For most of the last century, 65 has been considered the standard retirement age in the United States, but that doesn’t mean most Americans actually retire at that age. As recently as 1992, the average retirement age in the U.S. was 62 for men and 59 for women, according to a Forbes report that cited data from the Center for Retirement Research at Boston College.
Since then, the average retirement age has ticked closer to what used to be considered the norm. In 2001, the average retirement age was 63 for men and 60 for women, and nine years later those averages rose to 64 and 62, respectively. In 2021, the average retirement age was 65 for men and 62 for women.
Of course, just because you retire at 65 doesn’t mean you have to start collecting Social Security benefits at that age. You can wait until as late as age 70 — something many Americans do, because the longer you wait, the higher your monthly payment. Keep reading to find out more.
For those who are collecting Social Security at age 65, the average payment in 2022 is about $2,484 a month, according to the Social Security Administration. That’s based on the agency’s estimate that the average annual benefit is $29,806 for Social Security recipients who are age 65. The average yearly benefit for 65-year-olds in 2023 is expected to rise to $30,708, or $2,559 a month.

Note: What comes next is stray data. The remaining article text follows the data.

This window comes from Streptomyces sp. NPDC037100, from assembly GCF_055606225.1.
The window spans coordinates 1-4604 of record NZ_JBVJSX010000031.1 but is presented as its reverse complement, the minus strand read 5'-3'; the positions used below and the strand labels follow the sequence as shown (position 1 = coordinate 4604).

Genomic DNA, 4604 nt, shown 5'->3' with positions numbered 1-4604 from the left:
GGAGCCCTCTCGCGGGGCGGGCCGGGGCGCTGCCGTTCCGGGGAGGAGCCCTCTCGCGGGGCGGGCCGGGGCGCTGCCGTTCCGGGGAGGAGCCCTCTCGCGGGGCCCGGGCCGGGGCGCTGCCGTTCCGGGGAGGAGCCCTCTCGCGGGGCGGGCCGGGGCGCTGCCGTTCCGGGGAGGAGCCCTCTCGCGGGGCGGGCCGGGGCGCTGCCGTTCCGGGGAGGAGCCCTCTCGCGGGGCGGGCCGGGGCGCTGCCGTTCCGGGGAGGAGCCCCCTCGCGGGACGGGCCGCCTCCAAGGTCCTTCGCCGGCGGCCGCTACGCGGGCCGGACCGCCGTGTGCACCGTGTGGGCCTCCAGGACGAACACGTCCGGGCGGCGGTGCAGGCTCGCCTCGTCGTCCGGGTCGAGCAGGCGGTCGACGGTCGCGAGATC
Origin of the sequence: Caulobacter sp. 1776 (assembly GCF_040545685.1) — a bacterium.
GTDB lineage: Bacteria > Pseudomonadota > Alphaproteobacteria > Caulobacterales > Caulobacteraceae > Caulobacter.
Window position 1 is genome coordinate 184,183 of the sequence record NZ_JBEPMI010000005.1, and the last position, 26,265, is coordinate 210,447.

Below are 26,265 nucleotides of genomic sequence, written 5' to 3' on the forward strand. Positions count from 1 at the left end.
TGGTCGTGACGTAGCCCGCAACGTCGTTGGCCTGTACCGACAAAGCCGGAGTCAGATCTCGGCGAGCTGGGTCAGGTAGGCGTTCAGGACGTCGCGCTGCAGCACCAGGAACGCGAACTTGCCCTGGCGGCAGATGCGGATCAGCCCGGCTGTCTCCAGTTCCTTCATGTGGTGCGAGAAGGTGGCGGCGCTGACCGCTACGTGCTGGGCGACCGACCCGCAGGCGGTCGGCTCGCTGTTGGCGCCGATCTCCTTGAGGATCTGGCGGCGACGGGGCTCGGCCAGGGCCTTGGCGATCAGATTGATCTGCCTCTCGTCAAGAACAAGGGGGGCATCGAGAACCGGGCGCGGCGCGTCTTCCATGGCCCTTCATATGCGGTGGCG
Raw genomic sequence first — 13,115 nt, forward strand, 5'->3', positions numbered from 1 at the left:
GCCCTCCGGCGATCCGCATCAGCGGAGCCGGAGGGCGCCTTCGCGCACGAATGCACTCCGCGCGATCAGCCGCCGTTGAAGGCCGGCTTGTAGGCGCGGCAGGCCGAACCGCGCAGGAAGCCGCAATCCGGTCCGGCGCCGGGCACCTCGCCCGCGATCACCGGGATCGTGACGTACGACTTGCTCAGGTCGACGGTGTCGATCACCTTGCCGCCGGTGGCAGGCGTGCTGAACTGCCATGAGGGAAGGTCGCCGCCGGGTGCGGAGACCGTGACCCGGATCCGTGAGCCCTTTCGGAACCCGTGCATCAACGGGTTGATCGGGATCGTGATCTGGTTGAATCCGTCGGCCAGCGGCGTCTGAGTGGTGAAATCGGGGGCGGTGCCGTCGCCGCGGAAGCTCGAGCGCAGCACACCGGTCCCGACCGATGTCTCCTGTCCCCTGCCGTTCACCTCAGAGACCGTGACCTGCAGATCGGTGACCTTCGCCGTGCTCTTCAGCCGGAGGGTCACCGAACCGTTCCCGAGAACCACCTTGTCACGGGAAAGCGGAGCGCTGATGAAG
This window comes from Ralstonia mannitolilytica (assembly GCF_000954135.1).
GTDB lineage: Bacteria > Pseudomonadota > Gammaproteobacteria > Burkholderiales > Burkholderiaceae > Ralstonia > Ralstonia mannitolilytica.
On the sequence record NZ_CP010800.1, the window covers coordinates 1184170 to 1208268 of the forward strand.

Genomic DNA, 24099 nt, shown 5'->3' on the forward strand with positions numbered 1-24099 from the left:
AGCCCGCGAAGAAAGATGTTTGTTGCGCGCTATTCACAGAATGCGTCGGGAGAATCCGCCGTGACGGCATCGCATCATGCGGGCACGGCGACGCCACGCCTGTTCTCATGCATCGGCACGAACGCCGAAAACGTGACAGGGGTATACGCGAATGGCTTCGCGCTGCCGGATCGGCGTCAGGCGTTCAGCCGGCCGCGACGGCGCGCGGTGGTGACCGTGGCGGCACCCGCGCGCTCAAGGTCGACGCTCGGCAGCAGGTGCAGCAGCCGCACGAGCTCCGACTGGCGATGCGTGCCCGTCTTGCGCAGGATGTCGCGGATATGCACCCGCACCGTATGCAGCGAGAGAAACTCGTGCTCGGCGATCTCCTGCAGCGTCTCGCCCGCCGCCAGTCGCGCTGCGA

Those numbers are much higher than the average monthly benefit for all Social Security recipients, which was $1,546.59 as of August 2022, according to the SSA. The difference is due to a number of factors — including the fact that recipients younger than 65 typically get lower payments.
Average benefits for 65-year-olds have been on the rise for a couple of decades in terms of current dollars. But when you adjust for inflation, the payments have been moving lower in recent years. According to the SSA, the estimated average yearly benefit for recipients aged 65 in constant 2001 dollars is as follows:
Although the SSA implements yearly cost-of-living adjustments to help beneficiaries deal with inflation, those adjustments aren’t always effective in combating the actual inflation rate. Look no further than 2022, when the COLA is 5.9% but the actual inflation rate has been running at above 8% for much of the year.
If you are approaching age 65 and want to get an estimate of your Social Security benefits, the AARP recommends using its own Social Security Benefits Calculator or checking your online My Social Security account. The latter option bases the estimate on your earnings record on file with the SSA. With the AARP calculator, you’ll need to provide your average annual income.
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This article originally appeared on GOBankingRates.com: What Is the Average Social Security Benefit at 65?